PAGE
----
Well Jocelyn and I have been friends now since 2011 when we met on the set of a PSA I was producing. We had great chemistry together and stayed in touch. I was also able to cast her in a commercial I produced for the Hampton Inn a couple years later. I believe at the time she was mostly focused on her acting. Over the next year though she completed her script for I Am Monroe? and ultimately asked me if I would be interested co-director the film with her. When I read the script I was completely blown away. It was like nothing I had read before. It was extremely ambitious. It had lots and lots of characters, and lots and lots of locations. Despite these issues, there was something about her total commitment to the project that made it appealing to me. We went into production in early 2013 and filmed for a couple of months until the film ran into several devastating issues that derailed the production for an entire year. During those 12 months Jocelyn and I spoke very often about how to get the film back on track. Changes to the script were made, new locations, new actors were cast and for the most part an whole new crew was brought on board when we went back into production in the late summer of 2014. I can’t lie and say that co-directing this film was easy. I learned more on this set then I’ve ever learned on any set before because for the first time in my career I was involved in a film that had some major obstacles to overcome. Overcoming obstacles is a major part of being a well rounded director, and the things I took away from this film experience have helped me immensely in the following productions.
Speaking of 2016: you have your first IM Filmworks feature, which you also produced and directed, coming out that year. It’s called Higher Methods. What can we expect from this feature?
Higher Methods is going to be my first independently produced/directed feature through IM Filmworks. It’s a script written by Lenny Schwartz (‘Scary Little F*ckers’). It is a return to the psychological horror genre.
The plot synopsis is as follows: Higher Methods is a dark psychological horror about fame and the price one pays to achieve it. Matt, is an actor whose sister goes missing years prior. His search for her leads him to a fanatical theatre group whose leader employs horrifying methods in sharing the art of performance. What follows for Matt is a descent down the rabbit hole until he cannot determine what is real and what is fiction. We are in the fundraising stages for this film. The plan is to film Higher Methods in the summer of 2016 in the New England area.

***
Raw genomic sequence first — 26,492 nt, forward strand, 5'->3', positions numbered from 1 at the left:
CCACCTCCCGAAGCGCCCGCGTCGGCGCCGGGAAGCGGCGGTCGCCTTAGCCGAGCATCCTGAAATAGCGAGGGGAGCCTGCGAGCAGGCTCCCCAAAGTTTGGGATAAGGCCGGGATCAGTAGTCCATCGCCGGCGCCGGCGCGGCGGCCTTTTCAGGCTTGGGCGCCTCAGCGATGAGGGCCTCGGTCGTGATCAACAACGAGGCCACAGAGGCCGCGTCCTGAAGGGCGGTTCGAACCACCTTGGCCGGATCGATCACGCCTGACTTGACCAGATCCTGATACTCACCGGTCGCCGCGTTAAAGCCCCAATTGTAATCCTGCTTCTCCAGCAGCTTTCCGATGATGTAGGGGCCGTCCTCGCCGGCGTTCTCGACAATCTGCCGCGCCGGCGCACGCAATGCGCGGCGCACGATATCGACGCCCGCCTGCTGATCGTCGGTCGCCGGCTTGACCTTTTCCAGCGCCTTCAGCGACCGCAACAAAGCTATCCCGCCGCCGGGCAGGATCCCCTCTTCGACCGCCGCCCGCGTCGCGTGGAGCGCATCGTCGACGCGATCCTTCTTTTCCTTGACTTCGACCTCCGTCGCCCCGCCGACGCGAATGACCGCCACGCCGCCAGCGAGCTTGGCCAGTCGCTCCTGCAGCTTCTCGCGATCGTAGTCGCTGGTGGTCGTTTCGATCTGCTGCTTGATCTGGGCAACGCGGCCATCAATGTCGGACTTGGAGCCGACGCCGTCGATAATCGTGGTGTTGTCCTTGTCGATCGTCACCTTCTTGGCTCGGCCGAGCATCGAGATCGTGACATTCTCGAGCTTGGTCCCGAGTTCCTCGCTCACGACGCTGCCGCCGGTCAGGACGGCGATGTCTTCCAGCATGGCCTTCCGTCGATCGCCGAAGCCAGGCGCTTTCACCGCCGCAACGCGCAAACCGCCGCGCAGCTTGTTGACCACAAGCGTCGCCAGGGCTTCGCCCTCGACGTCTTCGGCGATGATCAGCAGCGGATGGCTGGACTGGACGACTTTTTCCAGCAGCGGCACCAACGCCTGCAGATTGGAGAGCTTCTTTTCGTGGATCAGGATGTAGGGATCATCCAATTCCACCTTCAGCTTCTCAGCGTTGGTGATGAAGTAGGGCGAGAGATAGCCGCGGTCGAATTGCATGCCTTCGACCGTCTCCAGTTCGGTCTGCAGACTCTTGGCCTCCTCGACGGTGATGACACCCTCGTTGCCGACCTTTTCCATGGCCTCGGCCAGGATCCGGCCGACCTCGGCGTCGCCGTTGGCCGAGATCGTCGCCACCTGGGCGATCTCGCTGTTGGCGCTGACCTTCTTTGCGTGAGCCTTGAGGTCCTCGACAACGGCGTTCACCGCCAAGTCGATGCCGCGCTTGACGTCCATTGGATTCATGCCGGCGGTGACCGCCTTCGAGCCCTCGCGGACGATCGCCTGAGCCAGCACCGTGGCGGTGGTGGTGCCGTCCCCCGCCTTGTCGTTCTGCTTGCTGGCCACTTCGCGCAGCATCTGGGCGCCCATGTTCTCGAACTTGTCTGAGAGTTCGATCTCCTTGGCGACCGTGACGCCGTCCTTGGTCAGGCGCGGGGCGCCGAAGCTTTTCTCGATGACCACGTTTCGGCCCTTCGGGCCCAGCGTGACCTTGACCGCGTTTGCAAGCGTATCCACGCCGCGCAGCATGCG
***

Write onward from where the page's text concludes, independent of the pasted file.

You have also acted in 3 of your earlier features, was a cinematographer for 5 and even an art director. What are these experiences like compared to directing?
These days I mostly focus on producing/directing but I have dabbled with other roles. Those films that I acted in were just little bit parts. I did take an acting class in college and I had some struggles with it. I was about to point out that I haven’t acted in over 15 years, but ironically just a few months ago I was asked to play the role as the Head of Security in an sci-fi short from Providence Lynceum, titled ‘Device’. I actually have a few lines in it and I had a blast being on the other side of the camera. I’ve have DP’d some films that I also produced. It was great experience to focus on that role and not so much on performances and other director duties. None of these other hats are my specialty, but it’s always a great learning experience is helpful to me as a producer knowing more about how these departments function.
What advice can you give those of us who always wanted to make our own film on how to get started?
In this day and age there really is no excuse to not get out there and start practicing. You don’t need anything. You just need to find like minded people that want to learn with you. My first independent short we shot in 2008 (‘Machination’) was mostly a group of complete strangers that I gathered together to participate in the Providence 48 Hour Film Project. I would say to simply go out there and start meeting other filmmakers in your area. Facebook, Twitter is a hotbed of activity for filmmakers looking for people to collaborate with. Research when and where there are filmmaker meet ups in your area. I also feel you need to have a lot of patience. Network with other filmmakers, volunteer to work on their productions, build up as much good will as you can. If people like you and trust you then when you start to make films they will come out of the woodwork to help you. Start small. Don’t make a feature your first film. In the past 7 years I’ve produced a dozen short films, and dozens of other commercial projects, yet it isn’t until now that I feel that producing a quality feature is possible. Patience and perseverance will pay off in the end.
Where and at what time can we catch the premier of your double bill of new films on December 6th?
Both ‘Scary Little F*ckers (A Christmas Movie)’ and ‘Next/Door’ will be making their theatrical premiere on Sunday December 6th at 8pm at the Route One Cinema Pub in North Attleboro, MA. Tickets are $9 at the door, but I highly recommend purchasing tickets in advance, as I’m quite sure we are going to sell out the 140 seat capacity theater. I should mention that we will also be showing a sneak peak of the first 5 minutes of the up coming feature I co-directed, I Am Monroe? as well as another short film that IM Filmworks produced that is getting it’s proper release.
Do you have any final words for us?
I think we’ve covered it all. It’s been an absolute pleasure sharing with you and your audience what’s been happening over her at IM Filmworks.
Thank you for your time!
Photo was taken by Dan DiPalma.